An blog by a member of the Catholic peace movement, Pax Christi, to explore the nexus between contemplation and resistance. "The Christian must discover in contemplation, and in the giving of his life, those symbolic actions which will ignite the people's faith to resist injustice with their whole lives, lives coming together as a united force of truth and thus releasing the liberating power of the God within them." - James Douglass, Contemplation and Resistance.
Sunday, July 01, 2007
A Wisdom that comes from Many Tears.
"The Iraqi Islamic Party, a Sunni political faction in Prime Minister Nuri al-Maliki's cabinet, published a statement on Sunday alleging that more than 350 people have been killed by a US military operation in Baquba to hunt down al-Qaeda-affiliated members.
They termed the operations 'collective punishment' in Baquba, the capital of Diyala province which lies 57 kilometers north-east of Baghdad...
The forces shelled these neighborhoods with helicopters, destroying more than 150 houses and killing more than 350 citizens, their bodies still under wreckage, in addition to arresting scores of citizens,' the statement added."
"A representative of al-Sadr who spoke to the media in Najaf said that four members of one family, including women, were killed by a US bomb, and another 16 young men died. 'There were no clashes between the Mahdi army and occupation forces,” he said. “We are condemning this attack, which targeted the innocent people in their homes, and we are calling on the government to open an investigation with the occupation forces to find out what happened.'"
"Basheer Ahmed, a Sadr City resident, said, 'At about 4 a.m., a big American convoy with tanks came and began to open fire on houses, bombing them. What did we do? We didn’t even retaliate. There was no resistance.'" -wsws.org
And who did you say would share in the rewards?
"The new oil law is universally presented in Washington as a policy aimed at guaranteeing that oil revenues are shared by 'all Iraqis'. The reality is that the entry of US and other energy giants into Iraq’s oil industry will lead to wholesale plunder. Iraq’s oil minister has predicted that as many as 65 of the 80 known undeveloped oil fields will come under foreign control. If the oil industry was developed to its full production potential, it could pump 6 million barrels a day and generate annual revenues of more than $130 billion, with the profits as high as 20 percent for the transnational companies.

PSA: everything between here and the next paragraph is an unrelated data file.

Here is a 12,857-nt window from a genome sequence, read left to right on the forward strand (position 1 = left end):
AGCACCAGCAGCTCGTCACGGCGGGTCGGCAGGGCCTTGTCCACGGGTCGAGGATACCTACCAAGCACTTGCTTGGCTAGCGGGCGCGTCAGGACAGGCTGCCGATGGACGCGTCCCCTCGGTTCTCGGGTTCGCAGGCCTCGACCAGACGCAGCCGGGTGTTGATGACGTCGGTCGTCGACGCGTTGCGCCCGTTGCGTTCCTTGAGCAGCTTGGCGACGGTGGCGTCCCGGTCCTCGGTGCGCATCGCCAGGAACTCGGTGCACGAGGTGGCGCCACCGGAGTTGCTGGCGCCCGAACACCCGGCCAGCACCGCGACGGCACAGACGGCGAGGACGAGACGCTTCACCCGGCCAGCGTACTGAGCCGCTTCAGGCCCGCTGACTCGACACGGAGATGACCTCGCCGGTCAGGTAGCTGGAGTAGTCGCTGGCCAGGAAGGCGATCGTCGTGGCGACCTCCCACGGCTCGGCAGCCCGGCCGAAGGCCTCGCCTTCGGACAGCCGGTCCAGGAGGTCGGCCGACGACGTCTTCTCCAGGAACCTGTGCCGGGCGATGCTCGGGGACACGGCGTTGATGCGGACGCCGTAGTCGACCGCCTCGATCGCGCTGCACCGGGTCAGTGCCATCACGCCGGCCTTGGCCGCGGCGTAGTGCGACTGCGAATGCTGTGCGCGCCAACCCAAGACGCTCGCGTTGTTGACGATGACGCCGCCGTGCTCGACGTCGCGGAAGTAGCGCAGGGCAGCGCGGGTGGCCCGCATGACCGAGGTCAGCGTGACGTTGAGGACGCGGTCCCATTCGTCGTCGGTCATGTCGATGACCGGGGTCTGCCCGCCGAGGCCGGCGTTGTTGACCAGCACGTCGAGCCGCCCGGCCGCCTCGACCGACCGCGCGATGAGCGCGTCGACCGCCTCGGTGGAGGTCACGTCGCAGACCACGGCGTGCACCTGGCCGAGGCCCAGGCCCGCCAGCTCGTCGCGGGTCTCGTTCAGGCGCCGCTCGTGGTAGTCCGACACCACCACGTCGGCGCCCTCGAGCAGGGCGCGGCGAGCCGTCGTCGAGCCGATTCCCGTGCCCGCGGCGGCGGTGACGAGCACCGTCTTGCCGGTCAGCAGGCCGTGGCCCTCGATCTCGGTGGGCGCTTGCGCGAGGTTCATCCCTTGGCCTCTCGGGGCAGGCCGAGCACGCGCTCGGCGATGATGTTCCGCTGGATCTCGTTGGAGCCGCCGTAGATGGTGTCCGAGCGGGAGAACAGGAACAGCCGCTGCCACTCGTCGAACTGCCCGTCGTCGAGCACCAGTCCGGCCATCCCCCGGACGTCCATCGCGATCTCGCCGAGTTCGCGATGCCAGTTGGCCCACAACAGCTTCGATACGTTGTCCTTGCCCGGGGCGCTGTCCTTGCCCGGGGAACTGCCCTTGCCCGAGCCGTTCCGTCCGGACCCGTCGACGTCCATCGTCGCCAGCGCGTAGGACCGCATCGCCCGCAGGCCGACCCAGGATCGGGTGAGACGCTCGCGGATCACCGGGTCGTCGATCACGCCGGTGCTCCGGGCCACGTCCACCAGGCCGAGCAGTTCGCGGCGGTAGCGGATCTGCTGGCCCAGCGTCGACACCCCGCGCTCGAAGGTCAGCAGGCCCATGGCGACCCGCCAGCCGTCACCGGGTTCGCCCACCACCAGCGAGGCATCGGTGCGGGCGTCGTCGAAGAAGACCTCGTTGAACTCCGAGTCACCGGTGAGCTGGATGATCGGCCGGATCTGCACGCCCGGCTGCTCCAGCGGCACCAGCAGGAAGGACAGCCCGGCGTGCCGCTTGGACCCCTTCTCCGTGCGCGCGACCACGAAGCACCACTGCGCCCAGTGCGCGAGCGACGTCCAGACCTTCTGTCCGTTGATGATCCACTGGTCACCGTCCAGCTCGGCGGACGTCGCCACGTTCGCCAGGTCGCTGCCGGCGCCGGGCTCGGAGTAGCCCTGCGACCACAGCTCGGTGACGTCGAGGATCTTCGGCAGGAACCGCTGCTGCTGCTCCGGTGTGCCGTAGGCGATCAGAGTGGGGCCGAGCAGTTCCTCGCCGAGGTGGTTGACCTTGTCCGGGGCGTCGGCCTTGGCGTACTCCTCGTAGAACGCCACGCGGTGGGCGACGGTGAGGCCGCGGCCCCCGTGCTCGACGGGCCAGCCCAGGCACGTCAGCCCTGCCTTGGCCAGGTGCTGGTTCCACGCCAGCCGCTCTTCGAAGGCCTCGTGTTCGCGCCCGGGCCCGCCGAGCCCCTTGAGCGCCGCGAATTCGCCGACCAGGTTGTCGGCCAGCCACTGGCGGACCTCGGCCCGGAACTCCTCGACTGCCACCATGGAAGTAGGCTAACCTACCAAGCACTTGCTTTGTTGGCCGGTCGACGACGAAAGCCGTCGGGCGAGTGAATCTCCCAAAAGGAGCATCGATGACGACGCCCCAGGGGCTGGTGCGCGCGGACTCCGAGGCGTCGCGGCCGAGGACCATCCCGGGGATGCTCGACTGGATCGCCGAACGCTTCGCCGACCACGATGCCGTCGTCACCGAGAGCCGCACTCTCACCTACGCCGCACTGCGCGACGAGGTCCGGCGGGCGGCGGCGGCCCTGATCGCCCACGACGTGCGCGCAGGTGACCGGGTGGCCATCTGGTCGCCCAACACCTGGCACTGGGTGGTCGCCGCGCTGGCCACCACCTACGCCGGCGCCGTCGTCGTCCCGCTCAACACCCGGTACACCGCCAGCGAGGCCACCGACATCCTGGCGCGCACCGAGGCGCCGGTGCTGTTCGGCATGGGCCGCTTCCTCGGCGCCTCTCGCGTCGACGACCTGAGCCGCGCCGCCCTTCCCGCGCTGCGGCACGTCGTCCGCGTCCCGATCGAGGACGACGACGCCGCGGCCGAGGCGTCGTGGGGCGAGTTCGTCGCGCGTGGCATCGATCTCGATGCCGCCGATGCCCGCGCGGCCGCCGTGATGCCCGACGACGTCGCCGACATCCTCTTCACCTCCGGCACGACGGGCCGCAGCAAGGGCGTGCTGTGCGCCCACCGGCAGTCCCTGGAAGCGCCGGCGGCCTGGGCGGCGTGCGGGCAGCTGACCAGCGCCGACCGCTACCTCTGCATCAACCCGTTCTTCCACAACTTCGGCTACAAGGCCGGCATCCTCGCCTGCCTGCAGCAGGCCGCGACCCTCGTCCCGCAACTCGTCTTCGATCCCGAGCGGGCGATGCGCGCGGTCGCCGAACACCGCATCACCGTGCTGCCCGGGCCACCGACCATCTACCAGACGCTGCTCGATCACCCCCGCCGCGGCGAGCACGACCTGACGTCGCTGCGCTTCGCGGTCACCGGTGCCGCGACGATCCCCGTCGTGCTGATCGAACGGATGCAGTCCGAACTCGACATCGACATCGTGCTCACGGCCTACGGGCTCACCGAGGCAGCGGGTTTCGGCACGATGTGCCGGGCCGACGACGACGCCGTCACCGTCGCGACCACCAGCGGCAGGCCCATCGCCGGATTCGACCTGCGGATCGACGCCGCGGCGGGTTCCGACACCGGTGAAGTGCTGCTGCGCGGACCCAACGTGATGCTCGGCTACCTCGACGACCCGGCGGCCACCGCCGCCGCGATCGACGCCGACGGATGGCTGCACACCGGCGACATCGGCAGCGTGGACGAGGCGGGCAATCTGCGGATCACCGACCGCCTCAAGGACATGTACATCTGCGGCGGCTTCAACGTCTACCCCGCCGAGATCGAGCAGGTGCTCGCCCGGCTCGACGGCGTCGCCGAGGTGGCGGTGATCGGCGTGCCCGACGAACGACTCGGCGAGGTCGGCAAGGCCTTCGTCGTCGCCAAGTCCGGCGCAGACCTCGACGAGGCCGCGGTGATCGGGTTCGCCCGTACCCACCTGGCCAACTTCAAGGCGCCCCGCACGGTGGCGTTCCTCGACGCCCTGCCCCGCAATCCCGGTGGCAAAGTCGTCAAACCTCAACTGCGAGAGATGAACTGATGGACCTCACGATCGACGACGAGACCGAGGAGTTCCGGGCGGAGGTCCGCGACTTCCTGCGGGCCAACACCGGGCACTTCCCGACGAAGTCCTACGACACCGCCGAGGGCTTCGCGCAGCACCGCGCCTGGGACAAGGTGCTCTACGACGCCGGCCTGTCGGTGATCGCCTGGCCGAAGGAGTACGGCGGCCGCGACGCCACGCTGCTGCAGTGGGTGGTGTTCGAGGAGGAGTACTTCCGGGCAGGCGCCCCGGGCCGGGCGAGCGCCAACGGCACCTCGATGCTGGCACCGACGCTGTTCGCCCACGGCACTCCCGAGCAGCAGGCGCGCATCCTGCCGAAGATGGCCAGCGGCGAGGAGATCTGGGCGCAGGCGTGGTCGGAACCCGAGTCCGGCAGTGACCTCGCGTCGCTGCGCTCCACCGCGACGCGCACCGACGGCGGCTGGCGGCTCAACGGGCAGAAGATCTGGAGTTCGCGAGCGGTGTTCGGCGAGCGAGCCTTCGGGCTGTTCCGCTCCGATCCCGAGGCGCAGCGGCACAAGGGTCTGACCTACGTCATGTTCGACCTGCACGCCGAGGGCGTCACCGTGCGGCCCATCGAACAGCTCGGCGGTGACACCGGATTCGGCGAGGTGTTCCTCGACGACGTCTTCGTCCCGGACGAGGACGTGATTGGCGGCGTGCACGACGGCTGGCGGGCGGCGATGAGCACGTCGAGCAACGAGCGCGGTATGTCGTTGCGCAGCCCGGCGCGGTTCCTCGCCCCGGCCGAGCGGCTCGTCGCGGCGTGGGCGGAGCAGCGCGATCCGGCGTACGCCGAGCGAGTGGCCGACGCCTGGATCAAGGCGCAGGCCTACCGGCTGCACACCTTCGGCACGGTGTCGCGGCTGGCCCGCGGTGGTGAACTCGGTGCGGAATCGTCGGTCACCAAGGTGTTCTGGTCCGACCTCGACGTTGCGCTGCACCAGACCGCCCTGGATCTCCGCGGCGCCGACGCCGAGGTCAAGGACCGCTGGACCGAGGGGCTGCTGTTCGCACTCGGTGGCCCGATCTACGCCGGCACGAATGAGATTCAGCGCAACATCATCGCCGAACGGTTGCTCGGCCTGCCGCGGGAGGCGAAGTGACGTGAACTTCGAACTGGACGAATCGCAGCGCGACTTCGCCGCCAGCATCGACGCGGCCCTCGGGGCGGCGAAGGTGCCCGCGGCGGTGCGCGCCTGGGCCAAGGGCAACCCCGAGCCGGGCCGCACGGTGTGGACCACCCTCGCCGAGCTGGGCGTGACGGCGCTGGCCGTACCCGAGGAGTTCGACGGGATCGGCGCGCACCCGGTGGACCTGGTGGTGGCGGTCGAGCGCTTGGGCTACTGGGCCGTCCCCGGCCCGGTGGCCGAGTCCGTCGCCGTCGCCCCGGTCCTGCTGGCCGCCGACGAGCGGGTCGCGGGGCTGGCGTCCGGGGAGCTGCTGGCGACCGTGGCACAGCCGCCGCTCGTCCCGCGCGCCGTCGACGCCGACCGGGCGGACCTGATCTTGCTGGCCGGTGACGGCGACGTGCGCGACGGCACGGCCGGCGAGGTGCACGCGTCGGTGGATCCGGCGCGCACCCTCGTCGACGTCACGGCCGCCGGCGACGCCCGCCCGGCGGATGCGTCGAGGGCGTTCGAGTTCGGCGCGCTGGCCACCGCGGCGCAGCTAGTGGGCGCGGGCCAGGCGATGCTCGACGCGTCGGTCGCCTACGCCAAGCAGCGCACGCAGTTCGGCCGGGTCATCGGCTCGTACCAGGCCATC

It is this prize that has cost the lives of over 700,000 Iraqis and close to 4,000 occupation troops and left the country’s infrastructure devastated. Washington’s perspective is to transform Iraq into a lucrative source of wealth for American corporate interests and a military base in the Middle East to extend US domination over the resource-rich region. To achieve this, it requires both a fig leaf of legality from the puppet Iraqi parliament in Baghdad and an end to the anti-occupation insurgency wracking the country."
Violence always destroys itself because it is born of the despair of God. It usually achieves its immediate goals, petty as they always are, in this case, the control of the Iraqi oil pool, but unforeseen consequences always raise their their unlucky heads. In the words of Shane Claiborne, "Violence kills the image of God in us." The murder of that image always wreaks untold consequences. Violence is the weak and cowardly cry of those in whom the hope for God has suffocated. It is our job as peacemakers to keep this hope alive.
As we tolerate violence, the image of God dies within us. The death of this image always leads to suicide in one form or another. It could be suicide which is the other face of American prosperity or the suicide which comes when emptiness is accepted in place of God's fullness. But violence will always twist toward the inner face of suicide sooner or later.
Again, in the words of Shane Claiborne, "May we love loudly."